The beats, though still cacophonous and featuring more samples than ever, had been scaled back so Chuck’s voice cuts through differently. He’s not operating above the madness like he is on Nation of Millions standout “Rebel Without a Pause,” with its infamous tea kettle sample. Conversely, Black Planet’s centerpiece, “Power to the People,” sees Chuck bellowing positive affirmations over what sounds like a rap interpretation of Detroit’s ghettotech scene. Shuffling breakbeats power nearly every song, especially “Who Stole the Soul?” and “War at 33 ⅓.” The bulk of Black Planet is staked on beats that manage to be organized noise while flowing through Chuck and Flav’s words like a current.
The lyrical content of Fear of a Black Planet is, sadly, more relevant than ever. In 2021, over 30 years after the album’s release, racism is still widespread; Eleanor Bumpurs and Yusef Hawkins have been replaced by Breonna Taylor, George Floyd and an endlessly rotating cast of names; Hollywood executives lean on rap, the most popular form of music in the world, to determine what’s cool before sucking the life from its bones like Shang Tsung. Any album featuring an everlasting crystal ball of a song like “Fight The Power” — which has inspired rappers from Kanye West to Zack de la Rocha to billy woods — would already be a classic. But Black Planet stakes its claim as a revolutionary album in both form and content.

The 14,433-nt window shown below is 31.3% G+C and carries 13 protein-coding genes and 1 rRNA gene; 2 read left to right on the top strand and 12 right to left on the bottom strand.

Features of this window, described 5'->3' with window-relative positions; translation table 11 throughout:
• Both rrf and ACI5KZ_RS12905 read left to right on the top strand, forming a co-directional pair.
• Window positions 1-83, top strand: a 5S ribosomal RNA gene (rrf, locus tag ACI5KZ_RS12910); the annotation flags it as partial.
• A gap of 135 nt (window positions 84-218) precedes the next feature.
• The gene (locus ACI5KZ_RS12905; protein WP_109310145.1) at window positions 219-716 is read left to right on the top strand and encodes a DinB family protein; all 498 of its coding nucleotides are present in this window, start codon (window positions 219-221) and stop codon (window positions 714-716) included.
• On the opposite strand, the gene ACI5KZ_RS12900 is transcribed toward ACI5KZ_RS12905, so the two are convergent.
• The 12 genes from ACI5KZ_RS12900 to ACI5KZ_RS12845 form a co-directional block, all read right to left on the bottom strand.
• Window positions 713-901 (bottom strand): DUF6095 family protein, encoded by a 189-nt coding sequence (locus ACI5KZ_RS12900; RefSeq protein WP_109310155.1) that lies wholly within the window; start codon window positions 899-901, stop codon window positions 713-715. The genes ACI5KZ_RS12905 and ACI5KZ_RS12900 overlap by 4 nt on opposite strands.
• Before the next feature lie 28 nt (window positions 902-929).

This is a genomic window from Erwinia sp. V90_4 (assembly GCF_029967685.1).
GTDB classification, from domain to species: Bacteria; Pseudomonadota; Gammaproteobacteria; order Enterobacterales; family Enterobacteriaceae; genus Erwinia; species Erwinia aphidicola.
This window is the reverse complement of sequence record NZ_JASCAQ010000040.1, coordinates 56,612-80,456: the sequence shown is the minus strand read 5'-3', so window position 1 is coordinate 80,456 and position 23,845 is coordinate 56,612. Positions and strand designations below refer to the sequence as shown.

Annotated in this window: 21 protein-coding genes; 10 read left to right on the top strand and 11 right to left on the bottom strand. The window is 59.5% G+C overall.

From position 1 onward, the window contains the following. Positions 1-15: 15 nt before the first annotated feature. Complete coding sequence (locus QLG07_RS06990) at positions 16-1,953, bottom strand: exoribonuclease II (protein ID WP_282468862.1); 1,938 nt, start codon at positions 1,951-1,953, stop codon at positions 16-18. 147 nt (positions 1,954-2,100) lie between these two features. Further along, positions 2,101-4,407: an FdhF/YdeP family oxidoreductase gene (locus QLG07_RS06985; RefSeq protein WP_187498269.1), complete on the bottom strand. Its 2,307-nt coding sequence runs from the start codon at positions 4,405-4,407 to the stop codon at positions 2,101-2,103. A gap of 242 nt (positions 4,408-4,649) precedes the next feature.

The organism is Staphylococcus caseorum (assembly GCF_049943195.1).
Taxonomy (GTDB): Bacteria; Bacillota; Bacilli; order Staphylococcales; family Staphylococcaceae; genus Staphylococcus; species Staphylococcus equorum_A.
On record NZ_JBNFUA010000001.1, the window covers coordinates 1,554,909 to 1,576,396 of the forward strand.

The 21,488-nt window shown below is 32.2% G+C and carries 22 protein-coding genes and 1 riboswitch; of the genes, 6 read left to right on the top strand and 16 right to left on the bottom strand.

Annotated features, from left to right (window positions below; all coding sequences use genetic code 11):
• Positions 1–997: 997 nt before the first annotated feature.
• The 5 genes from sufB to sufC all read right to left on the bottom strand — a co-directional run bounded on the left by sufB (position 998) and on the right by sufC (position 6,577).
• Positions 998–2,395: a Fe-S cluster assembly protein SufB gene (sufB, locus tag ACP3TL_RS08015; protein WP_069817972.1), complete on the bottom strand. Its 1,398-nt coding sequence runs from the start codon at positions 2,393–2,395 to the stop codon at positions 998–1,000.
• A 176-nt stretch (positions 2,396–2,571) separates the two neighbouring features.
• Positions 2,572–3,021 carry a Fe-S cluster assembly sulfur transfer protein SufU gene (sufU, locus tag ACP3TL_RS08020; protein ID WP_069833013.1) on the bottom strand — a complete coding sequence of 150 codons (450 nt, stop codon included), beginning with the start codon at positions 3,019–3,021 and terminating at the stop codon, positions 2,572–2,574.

It was the last hurrah for the Golden Age of sampling, an intricately produced album that took full advantage of massive walls of sound to unearth rap from the space where rock, funk and jazz collide. It’s the album that inspired California rapper Ice Cube’s decision to recruit The Bomb Squad to produce his debut solo album, AmeriKKKa’s Most Wanted. It helped ignite a wave of Afrocentric righteousness in rap: first with direct descendants like A Tribe Called Quest’s People’s Instinctive Travels and The Paths of Rhythm and indirectly in the stately groove of Kendrick Lamar’s To Pimp a Butterfly and the brash internet-savvy confrontation of JPEGMAFIA’s Veteran. More than anything, Fear of a Black Planet is the result of a group that nearly lost control of its narrative wrestling it back from the clamped jaws of white entitlement. Public Enemy fought the power and won.
Dylan “CineMasai” Green is a rap and film journalist, a contributing editor at Pitchfork and the host of the Reel Notes podcast. His work has appeared in Okayplayer, Red Bull, DJBooth, Audiomack, The Face, Complex, The FADER and the dusty tombs of Facebook Notes. He's probably in a Wawa mumbling a BabyTron verse to himself.